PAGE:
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Lynn Yaeger Test Drives the Apple Watch

An antique-timepiece devotee has a charmed—albeit puzzling—affair with a hot new smartwatch

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Okay, maybe I’m not the most technologically savvy person on the planet. I clung to my ancient BlackBerry until one day a bunch of teenagers on the subway actually pointed at the thing and shrieked with laughter. I still think the Cloud is something from a Rolling Stones song, not a tool I better sign up for before I lose all my data. 

So the idea of strapping on a timepiece so smug that it refers to itself as a “smartwatch” presents a serious challenge. It’s not that I don’t wear a watch—in fact I’m a vintage-jewelry collector, with drawers full of pre–World War II tickers in various states of disrepair. I love their noble numbers, their burnished cases, despite that when it comes to their one and only task, they’re frequently temperamental.

Still, when I ended up with an Apple Watch on my wrist earlier this year, I was up for the challenge—especially when the company agrees to schedule a session with a teacher meant to make me feel comfortable using it. First off, she informs me that the watch—a 38mm model with a stainless-steel case—is actually tethered to my iPhone by some kind of mystical, invisible umbilical cord, without which it can do little more than give me the time of day.

Though you can choose from 13 screen styles, I go with my old friend Mickey Mouse, looking pretty much like he does on the face of the iconic Mickey Mouse Ingersoll watch that sold for around $3 in 1933. (I have one of these, and guess what? I paid way more than $3 for it, and it doesn’t work.) Mickey even taps his little yellow shoe in the direction of his gloved minute-hand, and I would be content to let him just tap and tell time, but my teacher insists on showing me the tiny symbols that get magically bigger when you touch them—icons that can inform you that your stock portfolio is tanking, or that it’s going to snow in Wichita. 

Many small miracles follow. You can use your watch to pay for a bottle of aspirin from Walgreens! (As yet it is not equipped to procure a pair of Manolos at Bergdorf Goodman, alas.) You can pull up a boarding pass, that flappy piece of paper I have been known to lose between the X-ray machine and the gate. You can send your heart rate to another Apple Watch owner who is interested in what your heart rate is. (I haven’t met this person yet, but maybe he or she is out there.) There are even differently colored rings that chart how much you Move, Exercise and Stand. (They confirm what I suspect: I do manage to Move and Stand, but when it comes to Exercise, the lime-colored indicator ring is nearly invisible.)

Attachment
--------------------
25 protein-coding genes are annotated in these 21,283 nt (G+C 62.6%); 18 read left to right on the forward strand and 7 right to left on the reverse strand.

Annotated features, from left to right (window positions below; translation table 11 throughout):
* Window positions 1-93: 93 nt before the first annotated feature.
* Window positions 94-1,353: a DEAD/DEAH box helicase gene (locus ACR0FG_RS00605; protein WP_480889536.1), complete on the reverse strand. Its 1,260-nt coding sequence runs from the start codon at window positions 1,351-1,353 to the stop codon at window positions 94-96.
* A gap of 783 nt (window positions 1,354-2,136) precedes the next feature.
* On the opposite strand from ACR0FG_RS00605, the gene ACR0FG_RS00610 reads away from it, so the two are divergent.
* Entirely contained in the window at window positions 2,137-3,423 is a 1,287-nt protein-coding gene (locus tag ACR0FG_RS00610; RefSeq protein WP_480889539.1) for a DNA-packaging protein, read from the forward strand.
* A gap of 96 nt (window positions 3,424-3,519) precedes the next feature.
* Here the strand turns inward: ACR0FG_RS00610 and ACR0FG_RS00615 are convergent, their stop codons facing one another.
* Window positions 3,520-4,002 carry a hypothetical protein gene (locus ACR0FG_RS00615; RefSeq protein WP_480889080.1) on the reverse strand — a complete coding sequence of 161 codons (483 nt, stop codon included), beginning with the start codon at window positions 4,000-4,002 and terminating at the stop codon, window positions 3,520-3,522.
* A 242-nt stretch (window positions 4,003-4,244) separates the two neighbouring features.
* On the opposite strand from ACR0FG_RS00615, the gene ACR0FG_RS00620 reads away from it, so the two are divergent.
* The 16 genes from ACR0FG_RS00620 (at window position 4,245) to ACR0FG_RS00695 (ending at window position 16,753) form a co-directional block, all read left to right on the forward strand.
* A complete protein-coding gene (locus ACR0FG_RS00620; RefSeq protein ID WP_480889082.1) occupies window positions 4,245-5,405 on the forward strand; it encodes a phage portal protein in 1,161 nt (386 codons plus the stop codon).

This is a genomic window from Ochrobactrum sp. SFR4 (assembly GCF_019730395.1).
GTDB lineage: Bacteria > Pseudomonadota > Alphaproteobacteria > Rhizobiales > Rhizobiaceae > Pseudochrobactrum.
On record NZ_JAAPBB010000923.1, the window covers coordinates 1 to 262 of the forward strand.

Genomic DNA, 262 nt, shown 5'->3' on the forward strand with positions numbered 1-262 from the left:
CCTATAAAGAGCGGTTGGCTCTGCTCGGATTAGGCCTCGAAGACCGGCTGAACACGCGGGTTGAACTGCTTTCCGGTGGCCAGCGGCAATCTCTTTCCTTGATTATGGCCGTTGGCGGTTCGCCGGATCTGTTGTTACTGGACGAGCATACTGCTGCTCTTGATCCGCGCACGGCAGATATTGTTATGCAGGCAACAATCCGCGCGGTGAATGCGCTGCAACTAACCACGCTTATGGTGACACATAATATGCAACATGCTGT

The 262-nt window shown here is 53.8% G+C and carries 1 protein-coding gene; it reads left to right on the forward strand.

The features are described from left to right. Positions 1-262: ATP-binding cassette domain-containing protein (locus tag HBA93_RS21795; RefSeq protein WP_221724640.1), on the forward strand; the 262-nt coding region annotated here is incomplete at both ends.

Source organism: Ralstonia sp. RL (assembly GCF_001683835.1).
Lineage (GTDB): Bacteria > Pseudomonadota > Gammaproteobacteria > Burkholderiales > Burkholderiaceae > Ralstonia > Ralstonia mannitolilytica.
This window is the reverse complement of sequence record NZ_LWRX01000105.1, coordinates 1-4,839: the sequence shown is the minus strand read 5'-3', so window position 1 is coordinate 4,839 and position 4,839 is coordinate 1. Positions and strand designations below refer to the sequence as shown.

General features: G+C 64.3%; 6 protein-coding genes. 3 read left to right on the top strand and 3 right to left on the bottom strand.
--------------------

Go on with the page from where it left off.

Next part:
Best of all, my new watch can e-mail and text! Well, sort of. You can only read e-mails, and in order to send a text you must dictate it to the notorious message-garbling dumb-bunny Siri. But so what? My adorable teacher says this feature is very helpful in business meetings when you don’t want to take your phone out. (Though do you really want to be caught staring at your watch in a meeting?)

Then again, I don’t go to meetings. I’m freelance, which means on nice days I spend a lot of time walking around window-shopping, and it’s delightful not to have to fish my phone out of my bottomless handbag, but instead let Mickey fetch my e-mails and texts.

One week in, I’m a total sucker for this thing, shoving my wrist in my friends’ faces and waiting for them to comment—though certain sticks-in-the-mud in my circle remain uncharmed. One fellow especially thinks it’s ridiculous. (This guy has a flip phone, so consider the source.) But even he, with his hauteur, his disdain, is brought low one day at lunch. Suddenly my wrist buzzes, and I lift up my arm and talk to the hand! All of his cynicism evaporates, and he mists up, thinking, he confesses, of Dick Tracy and his two-way wrist radio. By the look of joy on his face, I wouldn’t be at all surprised if the next time I see him, he has chucked his light-up Timex and is deep in conversation with Siri. 

I can’t say I will abandon my vintage babies entirely, even if their mechanical engines, no matter how valiant, will never be able to send a text or take a call. But here’s a thought—if Apple can offer a new Hermès model, maybe they can figure out a way to refit a 1920s cocktail watch with postmodern innards.

A girl can dream. 

Shop the latest smartwatches in the gallery above.